Privacy policy

A private garden in Georgia. (Image by JR P; some rights reserved.)

We at The Sequim Times believe there is a place in society for privacy and anonymity. For example, our political system allows people to vote for political candidates using a “secret ballot”–we don’t have to tell our employer or a government agency who we voted for, unlike in Stalinist Russia.

Likewise, we believe people should have access to information and dialogue without having to reveal their identity.

“Privacy is an inherent human right, and a requirement for maintaining the human condition with dignity and respect.”1“The Value of Privacy” by Bruce Schneier. (link)

–Bruce Schneier, computer security expert

How The Sequim Times manages your information

We do not share our readers’ and subscribers’ personal information with other people, with one or two exceptions that allow us to send out emails to subscribers.2One exception to this is our mailing list, which we plan to share with MailPoet. Also our website database might be accessible to our hosting company.

At the level of tech companies and computer networks, we do not use the “Gravatar” service3Using Gravatar would mean that people who leave comments have their email addresses sent over the internet in an insecure fashion, and it could also mean that Gravatar’s servers can track everything you can do on a given website. or Google Analytics or Facebook plugins. To help with spam prevention, some websites send users’ data over the internet to a third party; we do not do this.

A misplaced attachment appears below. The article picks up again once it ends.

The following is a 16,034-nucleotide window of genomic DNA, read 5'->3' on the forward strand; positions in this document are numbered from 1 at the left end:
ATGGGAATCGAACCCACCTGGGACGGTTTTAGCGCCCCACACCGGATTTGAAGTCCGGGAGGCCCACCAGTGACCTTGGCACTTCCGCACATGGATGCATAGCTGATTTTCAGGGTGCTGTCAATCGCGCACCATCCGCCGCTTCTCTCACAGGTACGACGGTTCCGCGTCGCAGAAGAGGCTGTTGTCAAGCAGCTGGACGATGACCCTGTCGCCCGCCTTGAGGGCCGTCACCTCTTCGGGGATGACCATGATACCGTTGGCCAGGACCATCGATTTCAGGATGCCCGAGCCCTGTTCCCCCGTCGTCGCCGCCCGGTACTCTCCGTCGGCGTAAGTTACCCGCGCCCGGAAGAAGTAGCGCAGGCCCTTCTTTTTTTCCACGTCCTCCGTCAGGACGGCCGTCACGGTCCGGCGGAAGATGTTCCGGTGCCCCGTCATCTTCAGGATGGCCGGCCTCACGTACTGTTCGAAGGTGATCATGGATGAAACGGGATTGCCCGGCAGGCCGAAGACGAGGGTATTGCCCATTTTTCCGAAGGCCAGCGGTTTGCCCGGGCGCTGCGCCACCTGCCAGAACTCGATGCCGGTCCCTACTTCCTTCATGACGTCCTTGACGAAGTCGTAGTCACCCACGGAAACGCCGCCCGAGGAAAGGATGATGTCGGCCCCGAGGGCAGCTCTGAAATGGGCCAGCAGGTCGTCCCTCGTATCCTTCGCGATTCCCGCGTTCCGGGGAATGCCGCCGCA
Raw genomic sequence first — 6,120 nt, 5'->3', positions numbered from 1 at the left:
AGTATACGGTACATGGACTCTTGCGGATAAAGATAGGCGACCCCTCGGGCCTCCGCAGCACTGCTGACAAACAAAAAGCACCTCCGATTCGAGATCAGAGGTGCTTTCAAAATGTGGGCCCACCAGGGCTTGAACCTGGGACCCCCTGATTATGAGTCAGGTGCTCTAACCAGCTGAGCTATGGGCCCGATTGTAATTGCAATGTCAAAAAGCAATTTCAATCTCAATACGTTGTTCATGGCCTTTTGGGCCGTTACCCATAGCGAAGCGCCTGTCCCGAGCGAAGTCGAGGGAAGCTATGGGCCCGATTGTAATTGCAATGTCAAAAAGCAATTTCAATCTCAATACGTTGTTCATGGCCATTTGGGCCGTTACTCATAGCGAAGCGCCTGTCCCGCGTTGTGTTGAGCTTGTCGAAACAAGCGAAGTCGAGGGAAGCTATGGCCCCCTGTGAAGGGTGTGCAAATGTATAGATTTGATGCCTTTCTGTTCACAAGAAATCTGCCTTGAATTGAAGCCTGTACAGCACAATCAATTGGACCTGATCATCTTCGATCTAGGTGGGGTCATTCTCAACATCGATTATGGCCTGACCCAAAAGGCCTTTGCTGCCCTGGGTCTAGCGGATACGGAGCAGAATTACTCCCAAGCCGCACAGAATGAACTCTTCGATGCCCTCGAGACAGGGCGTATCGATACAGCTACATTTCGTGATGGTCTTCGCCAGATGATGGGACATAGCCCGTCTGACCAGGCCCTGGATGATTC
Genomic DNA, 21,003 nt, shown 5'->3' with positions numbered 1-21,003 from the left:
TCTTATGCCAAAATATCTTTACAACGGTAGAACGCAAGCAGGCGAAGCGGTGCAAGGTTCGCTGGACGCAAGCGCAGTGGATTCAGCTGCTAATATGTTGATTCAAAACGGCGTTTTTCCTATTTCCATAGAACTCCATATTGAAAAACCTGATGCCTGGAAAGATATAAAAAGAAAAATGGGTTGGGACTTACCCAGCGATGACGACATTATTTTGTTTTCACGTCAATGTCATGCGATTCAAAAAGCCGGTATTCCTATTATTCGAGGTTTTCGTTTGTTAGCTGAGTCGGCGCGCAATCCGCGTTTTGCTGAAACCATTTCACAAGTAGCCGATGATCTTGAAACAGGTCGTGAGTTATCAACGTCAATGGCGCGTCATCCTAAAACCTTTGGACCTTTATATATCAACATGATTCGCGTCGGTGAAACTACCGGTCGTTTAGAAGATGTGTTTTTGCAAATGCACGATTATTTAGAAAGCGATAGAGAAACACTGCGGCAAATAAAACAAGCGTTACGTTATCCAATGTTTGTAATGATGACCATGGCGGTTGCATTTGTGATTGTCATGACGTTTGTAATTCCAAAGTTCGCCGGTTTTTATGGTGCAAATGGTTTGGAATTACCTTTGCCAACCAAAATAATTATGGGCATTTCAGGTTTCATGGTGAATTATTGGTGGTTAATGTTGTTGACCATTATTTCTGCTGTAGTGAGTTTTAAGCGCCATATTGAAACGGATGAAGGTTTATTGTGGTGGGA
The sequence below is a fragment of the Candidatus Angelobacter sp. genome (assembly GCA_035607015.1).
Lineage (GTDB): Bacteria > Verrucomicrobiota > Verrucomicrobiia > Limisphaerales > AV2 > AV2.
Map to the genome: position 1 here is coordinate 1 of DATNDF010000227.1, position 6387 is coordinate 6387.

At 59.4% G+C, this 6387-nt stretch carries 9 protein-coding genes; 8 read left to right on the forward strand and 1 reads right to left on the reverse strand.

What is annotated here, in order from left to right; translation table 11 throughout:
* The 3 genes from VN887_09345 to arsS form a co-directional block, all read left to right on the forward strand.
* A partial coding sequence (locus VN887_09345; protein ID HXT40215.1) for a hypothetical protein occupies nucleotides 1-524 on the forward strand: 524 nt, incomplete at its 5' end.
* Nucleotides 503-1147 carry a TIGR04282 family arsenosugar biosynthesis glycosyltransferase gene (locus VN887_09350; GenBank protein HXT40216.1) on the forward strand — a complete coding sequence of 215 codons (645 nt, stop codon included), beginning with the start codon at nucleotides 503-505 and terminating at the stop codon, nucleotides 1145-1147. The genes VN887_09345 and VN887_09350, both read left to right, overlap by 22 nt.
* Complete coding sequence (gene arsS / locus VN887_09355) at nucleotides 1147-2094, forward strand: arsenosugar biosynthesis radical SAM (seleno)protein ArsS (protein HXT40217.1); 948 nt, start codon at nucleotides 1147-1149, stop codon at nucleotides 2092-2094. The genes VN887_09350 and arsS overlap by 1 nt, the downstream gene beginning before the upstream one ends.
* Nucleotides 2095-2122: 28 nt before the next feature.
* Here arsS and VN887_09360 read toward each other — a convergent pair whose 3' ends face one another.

Unlike Facebook, we do not require people to use their full name to leave a comment. You can use your first name only, a nickname, or a pseudonym. You can find more about our comment policy here.

Iwo Jima Memorial, Washington, D.C. (Image by Al_HikesAZ; some rights reserved.)

For our mailing lists, we are planning to use MailPoet, which is owned by Automatic, which has its own privacy policy.

Ultimately we are not sure it’s possible to use the internet effectively and still maintain absolutely-guaranteed privacy and anonymity. Some things in life involve trade-offs. For example, many soldiers in the past were willing to sacrifice their lives to protect their countries from foreign threats or from tyranny.

Footnotes

  • 1
    “The Value of Privacy” by Bruce Schneier. (link)
  • 2
    One exception to this is our mailing list, which we plan to share with MailPoet. Also our website database might be accessible to our hosting company.
  • 3
    Using Gravatar would mean that people who leave comments have their email addresses sent over the internet in an insecure fashion, and it could also mean that Gravatar’s servers can track everything you can do on a given website.

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